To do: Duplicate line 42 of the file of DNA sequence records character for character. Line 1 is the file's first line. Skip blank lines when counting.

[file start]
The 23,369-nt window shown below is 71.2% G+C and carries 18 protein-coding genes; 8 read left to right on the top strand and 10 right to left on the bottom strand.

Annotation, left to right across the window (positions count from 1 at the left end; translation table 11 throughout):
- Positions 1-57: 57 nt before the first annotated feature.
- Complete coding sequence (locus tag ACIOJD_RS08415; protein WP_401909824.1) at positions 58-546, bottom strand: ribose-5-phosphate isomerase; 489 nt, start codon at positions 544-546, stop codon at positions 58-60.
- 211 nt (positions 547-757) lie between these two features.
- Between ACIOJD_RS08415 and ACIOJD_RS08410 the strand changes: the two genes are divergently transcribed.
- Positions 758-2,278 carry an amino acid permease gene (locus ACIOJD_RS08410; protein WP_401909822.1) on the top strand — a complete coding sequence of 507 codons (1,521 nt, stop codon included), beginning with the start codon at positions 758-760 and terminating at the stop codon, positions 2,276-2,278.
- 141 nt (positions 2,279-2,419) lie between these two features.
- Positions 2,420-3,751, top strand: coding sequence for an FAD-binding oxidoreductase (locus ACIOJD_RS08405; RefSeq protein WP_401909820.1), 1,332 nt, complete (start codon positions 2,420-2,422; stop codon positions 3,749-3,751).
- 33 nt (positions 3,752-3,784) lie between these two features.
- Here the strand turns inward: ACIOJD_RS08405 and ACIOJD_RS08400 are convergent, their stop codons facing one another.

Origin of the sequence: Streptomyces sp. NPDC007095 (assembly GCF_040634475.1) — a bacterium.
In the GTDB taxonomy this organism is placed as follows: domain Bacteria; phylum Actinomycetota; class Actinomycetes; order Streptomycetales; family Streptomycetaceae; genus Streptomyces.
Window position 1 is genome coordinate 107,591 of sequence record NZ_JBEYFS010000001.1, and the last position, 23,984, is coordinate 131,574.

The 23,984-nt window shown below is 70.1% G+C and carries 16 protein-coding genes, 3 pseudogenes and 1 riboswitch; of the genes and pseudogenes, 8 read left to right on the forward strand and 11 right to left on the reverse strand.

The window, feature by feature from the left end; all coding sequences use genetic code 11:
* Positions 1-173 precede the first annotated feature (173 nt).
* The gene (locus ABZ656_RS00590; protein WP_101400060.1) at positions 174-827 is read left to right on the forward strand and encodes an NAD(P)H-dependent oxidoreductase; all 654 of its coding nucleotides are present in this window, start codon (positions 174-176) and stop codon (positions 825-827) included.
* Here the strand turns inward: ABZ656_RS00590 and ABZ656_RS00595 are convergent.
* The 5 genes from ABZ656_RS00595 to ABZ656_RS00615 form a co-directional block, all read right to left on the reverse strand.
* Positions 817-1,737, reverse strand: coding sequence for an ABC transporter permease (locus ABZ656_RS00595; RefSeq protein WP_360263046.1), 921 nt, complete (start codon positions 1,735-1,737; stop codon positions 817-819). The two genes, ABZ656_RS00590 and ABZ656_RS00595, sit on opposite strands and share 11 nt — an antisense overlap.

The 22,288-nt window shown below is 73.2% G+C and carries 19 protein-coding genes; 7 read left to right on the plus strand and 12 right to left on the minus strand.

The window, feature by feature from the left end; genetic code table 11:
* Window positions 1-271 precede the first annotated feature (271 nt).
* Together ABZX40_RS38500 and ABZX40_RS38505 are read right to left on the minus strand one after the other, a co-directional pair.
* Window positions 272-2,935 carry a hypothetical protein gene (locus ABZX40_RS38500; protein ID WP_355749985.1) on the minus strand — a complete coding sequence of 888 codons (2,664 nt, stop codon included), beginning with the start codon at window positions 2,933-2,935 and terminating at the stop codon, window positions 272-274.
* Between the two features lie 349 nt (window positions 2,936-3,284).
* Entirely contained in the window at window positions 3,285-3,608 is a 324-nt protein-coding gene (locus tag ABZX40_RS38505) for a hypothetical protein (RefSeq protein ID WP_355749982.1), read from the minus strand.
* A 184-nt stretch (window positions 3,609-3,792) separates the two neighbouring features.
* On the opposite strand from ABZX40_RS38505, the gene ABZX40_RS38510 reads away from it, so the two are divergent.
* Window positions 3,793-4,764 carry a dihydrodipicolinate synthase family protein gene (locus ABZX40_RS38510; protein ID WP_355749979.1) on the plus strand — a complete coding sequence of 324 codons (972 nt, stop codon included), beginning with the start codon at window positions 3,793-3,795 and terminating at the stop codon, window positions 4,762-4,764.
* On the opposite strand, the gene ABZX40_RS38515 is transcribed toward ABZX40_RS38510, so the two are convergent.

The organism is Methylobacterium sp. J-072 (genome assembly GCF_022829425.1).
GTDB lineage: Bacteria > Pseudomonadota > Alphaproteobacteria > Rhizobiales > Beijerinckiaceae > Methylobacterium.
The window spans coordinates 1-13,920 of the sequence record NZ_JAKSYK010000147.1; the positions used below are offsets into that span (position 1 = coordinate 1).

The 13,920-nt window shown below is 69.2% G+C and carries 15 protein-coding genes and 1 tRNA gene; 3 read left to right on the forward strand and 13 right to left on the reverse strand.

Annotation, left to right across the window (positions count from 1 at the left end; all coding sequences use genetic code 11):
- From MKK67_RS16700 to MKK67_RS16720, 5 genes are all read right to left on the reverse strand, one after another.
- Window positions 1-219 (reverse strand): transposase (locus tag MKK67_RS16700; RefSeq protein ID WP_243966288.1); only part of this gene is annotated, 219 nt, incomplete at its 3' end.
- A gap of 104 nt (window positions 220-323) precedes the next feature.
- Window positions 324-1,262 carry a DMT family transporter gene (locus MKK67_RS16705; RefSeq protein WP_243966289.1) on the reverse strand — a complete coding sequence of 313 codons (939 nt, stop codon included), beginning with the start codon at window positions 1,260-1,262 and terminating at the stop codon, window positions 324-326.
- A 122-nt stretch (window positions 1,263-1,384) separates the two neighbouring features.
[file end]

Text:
- A 122-nt stretch (window positions 1,263-1,384) separates the two neighbouring features.